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One of these animals is poisonous and the other is venomous. Do you know the difference?

Did you know that venomous and poisonous are not the same thing?

A lot of times, we use the word poisonous as a blanket term for all animals that have toxins that can hurt us, but venomous and poisonous are actually very different things.

Let's start with poisonous. You may have heard this word many times. An animal that is poisonous can hurt you if you touch it or eat it. The animal itself is the thing that is toxic.

A lot of poisonous animals are frogs and salamanders. Toxins seep out of the pores all over their skin. If you were to touch them, you could get the toxins on your fingers and they would be absorbed into your skin. This is also why we should not eat poisonous animals; it's an even quicker way to get the toxins into your body.

On the other hand, venomous animals h… Keep reading.

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For a lot of people, spring is a time of growth, warmer weather and the sniffles. What about spring causes us to have to keep a packet of tissues handy at all times? In a word: allergies.

For a lot of people, me included, spring is a time of growth, warmer weather and the sniffles.

So what about spring, in particular, causes us to have to keep a packet of tissues handy at all times? In a word: allergies.

What this means is that our bodies have had a bad reaction to something. For example, some people are allergic to peanuts or dairy, and when they eat or touch it, their body tries to get rid of or protect them from it.

The severity of an allergic reaction can vary. If you have a minor allergy to something, coming in contact with the item can cause you to sneeze, get a runny nose or have itchy eyes.

What causes most springtime allergies? Pollen!

Pollen is tiny little grains that trees, grasses and weeds emit to make new plants. Certain plants release pollen i… Keep reading.

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Hibernating animals such as groundhogs gorge themselves during fall harvest season to build up reserves of fat that will keep them warm during their long winter’s nap.

Autumn is officially here – time for raking leaves, sipping pumpkin lattes, putting together Halloween costumes and trading shorts and swimsuits for pants and jackets.

But humans aren’t the only ones who prepare for a seasonal change. Our furry, feathered and scaly friends know it’s fall too.

Here are some changes in local wildlife behavior you might notice:

• Both farmers and animals are busy during fall harvest season. Hibernating animals such as groundhogs, chipmunks and bears feast on nature’s buffet of berries, apples, nuts and seeds to build up reserves of fat that will keep them warm during their long winter’s nap.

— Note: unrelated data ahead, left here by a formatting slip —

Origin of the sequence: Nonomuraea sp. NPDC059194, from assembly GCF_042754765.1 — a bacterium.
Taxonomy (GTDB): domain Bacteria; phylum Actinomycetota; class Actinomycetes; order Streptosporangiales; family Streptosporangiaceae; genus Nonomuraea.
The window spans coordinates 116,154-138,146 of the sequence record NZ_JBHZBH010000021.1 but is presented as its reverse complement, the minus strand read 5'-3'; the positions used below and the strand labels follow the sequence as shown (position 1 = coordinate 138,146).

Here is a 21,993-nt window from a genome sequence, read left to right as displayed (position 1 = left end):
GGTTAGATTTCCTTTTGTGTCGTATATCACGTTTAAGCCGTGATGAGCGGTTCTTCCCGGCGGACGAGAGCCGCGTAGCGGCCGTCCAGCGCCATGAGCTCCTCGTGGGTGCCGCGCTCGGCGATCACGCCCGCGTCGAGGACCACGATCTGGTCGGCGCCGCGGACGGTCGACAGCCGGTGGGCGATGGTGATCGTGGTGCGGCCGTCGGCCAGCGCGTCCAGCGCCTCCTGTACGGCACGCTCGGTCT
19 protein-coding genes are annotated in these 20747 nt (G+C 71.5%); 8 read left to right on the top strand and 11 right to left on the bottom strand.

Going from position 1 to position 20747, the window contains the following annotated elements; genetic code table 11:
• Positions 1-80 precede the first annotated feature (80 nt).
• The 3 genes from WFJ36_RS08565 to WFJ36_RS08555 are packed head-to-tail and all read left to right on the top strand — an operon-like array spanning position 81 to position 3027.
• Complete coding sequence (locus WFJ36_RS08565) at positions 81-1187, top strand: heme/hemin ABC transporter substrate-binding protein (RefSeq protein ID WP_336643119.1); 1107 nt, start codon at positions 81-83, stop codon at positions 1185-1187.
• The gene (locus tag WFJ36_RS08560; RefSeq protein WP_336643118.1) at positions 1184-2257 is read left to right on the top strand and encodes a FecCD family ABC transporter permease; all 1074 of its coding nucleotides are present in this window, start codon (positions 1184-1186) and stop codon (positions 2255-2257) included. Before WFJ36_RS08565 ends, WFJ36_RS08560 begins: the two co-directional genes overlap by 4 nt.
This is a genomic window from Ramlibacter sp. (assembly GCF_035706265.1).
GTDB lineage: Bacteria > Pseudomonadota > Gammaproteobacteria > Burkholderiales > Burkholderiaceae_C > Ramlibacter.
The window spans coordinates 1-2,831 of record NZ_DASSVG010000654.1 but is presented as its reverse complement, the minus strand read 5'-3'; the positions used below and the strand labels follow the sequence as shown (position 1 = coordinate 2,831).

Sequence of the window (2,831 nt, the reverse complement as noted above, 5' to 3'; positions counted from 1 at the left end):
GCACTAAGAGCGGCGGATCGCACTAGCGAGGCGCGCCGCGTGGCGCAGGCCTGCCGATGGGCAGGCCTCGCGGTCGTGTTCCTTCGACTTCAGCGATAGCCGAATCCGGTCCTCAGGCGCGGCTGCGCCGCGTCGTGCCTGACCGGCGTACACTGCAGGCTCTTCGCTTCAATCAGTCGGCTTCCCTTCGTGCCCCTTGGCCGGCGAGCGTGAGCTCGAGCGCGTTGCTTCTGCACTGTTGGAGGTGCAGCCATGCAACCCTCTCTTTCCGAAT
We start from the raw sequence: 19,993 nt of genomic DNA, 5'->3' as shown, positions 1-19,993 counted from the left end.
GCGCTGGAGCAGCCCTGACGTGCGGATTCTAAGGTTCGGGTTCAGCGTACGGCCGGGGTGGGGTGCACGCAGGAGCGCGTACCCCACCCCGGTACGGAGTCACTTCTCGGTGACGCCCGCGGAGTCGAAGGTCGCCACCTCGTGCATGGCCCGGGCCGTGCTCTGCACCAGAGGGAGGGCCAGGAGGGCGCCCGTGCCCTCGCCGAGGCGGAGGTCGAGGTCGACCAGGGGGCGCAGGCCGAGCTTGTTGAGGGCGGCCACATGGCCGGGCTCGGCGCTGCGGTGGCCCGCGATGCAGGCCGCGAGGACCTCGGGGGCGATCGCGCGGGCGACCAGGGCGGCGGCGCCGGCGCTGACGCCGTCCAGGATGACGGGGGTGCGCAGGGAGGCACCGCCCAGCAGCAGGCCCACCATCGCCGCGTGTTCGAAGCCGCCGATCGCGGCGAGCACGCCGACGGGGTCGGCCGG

• Why did the snake cross the road? To get to its winter den! These cold-blooded animals have no way to keep warm when the temperatures drop, so you’re more l… Keep reading.

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Mosquitoes can carry and transmit diseases, so it’s important to find a way to keep these pests off of you.

Mosquitoes have been out full force this year due to the extremely wet summer, so our naturalists have been fielding lots of questions about them. They are fascinating creatures!

Some mosquitoes lay their eggs on the surface of stagnant water, while others lay their eggs in damp soil where flooding will occur. Once they hatch from eggs, young mosquitoes need water to grow into their larval, pupal and adult stages. We’re most familiar with the adult mosquito, which does not reside in water but travels to find food.

Both male and female mosquitoes rely on nectar-producing plants and flower for their nutrition.

Mosquitoes do not actually bite; instead, they pierce and suck. Their mouth, called a proboscis, acts like a straw.

Only female mosquitoes require a blood meal and feed on … Keep reading.

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Want more backyard gardening tips? Be sure to stop by the Museum this Saturday for Earth Day Play Date.

Spring has sprung and it’s time to start your spring gardening!

When planning and planting your spring garden, you want to keep several things in mind.

Make sure you plant something that is non-invasive. You don’t want your yard or garden taken over by an aggressive plant.

Avoid poisonous plants. Believe it or not, there are many plants where some or all parts of the plant are poisonous if ingested. Keep this in mind if you have children or pets that will be in your yard. Know the plants you are planting, and find out if they would be a danger in your yard.

Try to stick with native plants. Native plants are well suited to your soil and climate. In North Carolina, the widespread use of non-native plants is threatening the population of native plants.

There are a variety of … Keep reading.

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Weaving a wonderful web

It’s that time of year again where it seems with each turn, we encounter one of our favorite animals to fear: the lovely spider.

The truth is I am actually very fond of these little guys; they play such an important role in the ecosystem and are often not given enough credit by us humans. In fact, just this morning, I was observing numerous spiders creating intricate insect catching systems in my backyard. In the short five minutes I was outside, I discovered a small triangulate orb weaver (Verrucosa arenata) in the grass, a small cluster of basilica spiders (Mecynogealemniscata) in the process of weaving and a beautiful black and yellow garden spider (Argiope aurantia) dangling from her web. These spiders are known for creating a zigzag down their webs that is sometimes referred t… Keep reading.

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